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No, Donald Trump, Jr., Women Shouldn’t Have to ‘Handle’ Sexual Harassment in Order to Work

In 2013, when Donald Trump, Jr. was a mere boy of 35, he went on Opie and Anthony and stuck both Gucci-clad feet firmly in his mouth. Of course, since no one in 2013 really cared about Donald Trump, Jr., the interview stayed forgotten — until BuzzFeed (and then The Huffington Post) reminded us about it late last night.
sexual harassment
Image Credit: JD Hancock/Flickr

In the course of this interview, Trump asserted:

  • That women who “can’t handle some of the basic stuff that’s become a problem in the workforce today” — e.g., sexual harassment — “don’t belong in the workforce.”
  • That they should instead “go maybe teach kindergarten.”
  • That he could sue the hosts if he felt uncomfortable, and make a mint: “This is my get-rich-quick scheme. I’m now suing you guys because I feel uncomfortable.”

Phew. There’s so much wrongness to address here. Let’s take it in reverse order, shall we?

  1. People who sue for sexual harassment do not get rich, quickly or otherwise.

Suing is always risky business, even when a case has merit and the plaintiff is willing to spend a considerable chunk of time and money to bring it to trial. A Slate Explainer from 2011 referenced one study that found median settlements of $30,000 in cases that went before a magistrate judge, and another that showed average awards of $217,000 for those that went before a jury.

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Neither is chump change, but even the higher amount isn’t enough to live on forever, especially once legal fees and lost wages are taken into account. Furthermore, only about 40 percent of cases that make it to trial are decided in favor of the plaintiff.

In short, it’s not worth it to sue frivolously for sexual harassment. If you’re surprised by that, you’re probably not female. So many women experience harassment at work (one in four, one in three, or other shockingly high numbers, depending on your source), and so few sue or make a complaint. It would be hard to live in this culture and think that a protracted legal battle would lead to riches.

  1. Kindergarten teachers are part of the workforce.

I cannot believe that we actually need to say this, but teachers are part of the workforce — underpaid, underappreciated, under-resourced members of the workforce, to be sure, but members of the workforce all the same.

If there’s one thing Republicans and Democrats generally agree on, at least in theory, it’s that children are the country’s greatest resource. Donald Trump, Jr., isn’t running for anything, but his statement, which basically amounts to saying that kindergarten teachers don’t have real jobs, is not great PR for his old man’s campaign.

  1. Sexual harassment is not “basic stuff” and it’s not something anyone should have to put up with, in order to earn a living and have a career.

Here, we come to our most important point: sexual harassment is not something anyone, male or female, should have to “handle,” so that they can stay in the workforce. It’s abusive, it’s discriminatory, and most criminal to a committed capitalist like Trump, it’s a waste of resources. You are not going to get the best ideas from the smartest people in the room, if some of them are fighting off aggressive and inappropriate behavior instead of doing their job.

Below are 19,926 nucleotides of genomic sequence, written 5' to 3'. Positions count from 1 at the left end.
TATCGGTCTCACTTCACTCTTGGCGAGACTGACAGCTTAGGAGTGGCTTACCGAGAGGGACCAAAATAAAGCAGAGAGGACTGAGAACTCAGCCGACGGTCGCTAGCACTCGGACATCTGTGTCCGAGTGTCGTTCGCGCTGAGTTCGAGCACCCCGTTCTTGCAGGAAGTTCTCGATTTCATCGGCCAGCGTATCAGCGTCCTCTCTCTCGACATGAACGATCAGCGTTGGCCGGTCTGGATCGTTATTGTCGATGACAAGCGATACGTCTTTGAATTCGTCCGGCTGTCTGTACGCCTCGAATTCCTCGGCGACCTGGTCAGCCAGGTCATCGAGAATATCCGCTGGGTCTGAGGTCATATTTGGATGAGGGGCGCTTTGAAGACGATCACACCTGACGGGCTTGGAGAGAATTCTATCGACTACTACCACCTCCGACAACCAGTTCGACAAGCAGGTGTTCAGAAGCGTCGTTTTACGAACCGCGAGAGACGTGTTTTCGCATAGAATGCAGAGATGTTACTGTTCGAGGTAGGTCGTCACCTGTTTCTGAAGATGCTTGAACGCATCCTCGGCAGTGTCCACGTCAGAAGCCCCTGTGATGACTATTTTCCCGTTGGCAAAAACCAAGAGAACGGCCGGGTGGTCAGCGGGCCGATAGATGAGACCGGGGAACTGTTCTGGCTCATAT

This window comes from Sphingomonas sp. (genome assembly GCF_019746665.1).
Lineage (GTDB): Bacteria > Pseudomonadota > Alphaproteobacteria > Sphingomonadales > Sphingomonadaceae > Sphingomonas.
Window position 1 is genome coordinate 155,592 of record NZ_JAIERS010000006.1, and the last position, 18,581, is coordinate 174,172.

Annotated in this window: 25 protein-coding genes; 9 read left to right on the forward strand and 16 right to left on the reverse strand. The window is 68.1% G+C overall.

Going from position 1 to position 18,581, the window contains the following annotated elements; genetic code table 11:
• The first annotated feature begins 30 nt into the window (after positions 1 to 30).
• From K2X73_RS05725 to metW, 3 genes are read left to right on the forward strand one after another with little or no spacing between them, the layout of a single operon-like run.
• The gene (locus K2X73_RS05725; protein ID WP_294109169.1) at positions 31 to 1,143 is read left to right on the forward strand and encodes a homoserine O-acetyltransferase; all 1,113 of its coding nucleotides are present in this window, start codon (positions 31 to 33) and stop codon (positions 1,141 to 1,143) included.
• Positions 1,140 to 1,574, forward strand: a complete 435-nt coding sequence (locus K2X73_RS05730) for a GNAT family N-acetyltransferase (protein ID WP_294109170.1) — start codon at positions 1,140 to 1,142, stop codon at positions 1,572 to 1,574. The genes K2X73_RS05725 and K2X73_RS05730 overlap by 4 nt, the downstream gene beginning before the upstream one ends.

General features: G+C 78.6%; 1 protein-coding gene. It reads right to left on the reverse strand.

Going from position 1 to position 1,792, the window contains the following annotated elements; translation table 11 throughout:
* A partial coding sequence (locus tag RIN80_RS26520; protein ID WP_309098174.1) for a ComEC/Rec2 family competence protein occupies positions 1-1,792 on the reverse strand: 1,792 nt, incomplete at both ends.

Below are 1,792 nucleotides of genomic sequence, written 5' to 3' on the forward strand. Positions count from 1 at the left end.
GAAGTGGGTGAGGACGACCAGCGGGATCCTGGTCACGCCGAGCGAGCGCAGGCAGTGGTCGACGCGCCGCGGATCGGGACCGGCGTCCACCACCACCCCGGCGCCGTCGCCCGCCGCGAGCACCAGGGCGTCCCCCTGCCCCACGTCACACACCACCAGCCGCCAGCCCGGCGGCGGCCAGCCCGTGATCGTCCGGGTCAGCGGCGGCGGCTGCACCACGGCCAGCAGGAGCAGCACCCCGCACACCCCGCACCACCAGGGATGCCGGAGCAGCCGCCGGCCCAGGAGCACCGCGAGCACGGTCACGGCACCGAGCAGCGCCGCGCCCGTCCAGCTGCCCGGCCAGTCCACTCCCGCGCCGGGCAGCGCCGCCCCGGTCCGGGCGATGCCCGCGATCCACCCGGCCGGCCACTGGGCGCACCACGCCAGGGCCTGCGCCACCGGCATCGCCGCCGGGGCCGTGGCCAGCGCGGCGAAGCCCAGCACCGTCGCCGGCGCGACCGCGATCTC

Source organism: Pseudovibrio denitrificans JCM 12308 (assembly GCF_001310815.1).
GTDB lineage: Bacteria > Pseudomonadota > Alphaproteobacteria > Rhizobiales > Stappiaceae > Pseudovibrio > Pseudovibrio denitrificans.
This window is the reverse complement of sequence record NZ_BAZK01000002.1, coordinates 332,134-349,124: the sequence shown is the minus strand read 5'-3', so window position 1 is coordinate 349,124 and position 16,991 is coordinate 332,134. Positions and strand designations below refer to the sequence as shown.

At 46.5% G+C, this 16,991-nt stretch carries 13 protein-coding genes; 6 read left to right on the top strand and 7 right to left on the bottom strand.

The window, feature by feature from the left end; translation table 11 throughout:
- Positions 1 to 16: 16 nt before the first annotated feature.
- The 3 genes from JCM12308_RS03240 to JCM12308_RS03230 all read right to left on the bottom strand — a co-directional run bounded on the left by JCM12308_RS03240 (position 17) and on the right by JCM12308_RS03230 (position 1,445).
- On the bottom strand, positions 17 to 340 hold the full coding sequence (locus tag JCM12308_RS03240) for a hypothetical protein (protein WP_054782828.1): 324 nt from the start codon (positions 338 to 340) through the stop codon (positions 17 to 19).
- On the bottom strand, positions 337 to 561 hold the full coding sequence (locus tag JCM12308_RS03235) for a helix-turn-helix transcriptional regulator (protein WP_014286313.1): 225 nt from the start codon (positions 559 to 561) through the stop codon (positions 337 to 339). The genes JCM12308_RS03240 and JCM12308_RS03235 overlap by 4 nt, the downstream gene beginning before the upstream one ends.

Work is both rewarding and trying. There are definitely less-than-ideal circumstances that you should expect to handle, if you want to work. It’s just that sexual harassment is in no way one of them.

A few tough things that you should expect to deal with in the workforce (keeping in mind that according to Donald Trump, Jr., “the workforce” apparently means finance or professional/business services):

  • Working with colleagues with different ideas, personality types, learning styles, and priorities than yours.
  • Doing your best work, and still not always getting the promotion or raise you deserve, when you deserve it; putting in long hours, and having a client go to someone else.
  • Gritting your teeth through the thousand small annoyances of working in a group with other humans, including (but not limited to) listening to people chew/talk/argue in an open-plan office, getting interrupted right as you’re about to go into the zone, and dealing with everyone’s moods when pressure is high and resources are thin.

What you shouldn’t expect to deal with in the workforce:

  • …“[U]nwelcome sexual advances, requests for sexual favors, and other verbal or physical harassment of a sexual nature.”
  • “Offensive remarks about a person’s sex” including “making offensive comments about women in general.”
  • …“[Harassment that is] so frequent or severe that it creates a hostile or offensive work environment or when it results in an adverse employment decision (such as the victim being fired or demoted).”

Those last three bullet points are quoted from the EEOC’s definition of sexual harassment. The EEOC also notes that sexual harassment can take place between two people of any sex, including the same sex — and that “the law doesn’t prohibit simple teasing, offhand comments, or isolated incidents that are not very serious.”

In other words, anyone who’s looking for a get rich quick scheme would be better off trying almost anything else but a sexual harassment suit. For example, they might try being born Donald Trump, Jr. But for the next few days at least, the costs are likely to be too great to make it worthwhile.

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Jen Hubley Luckwaldt
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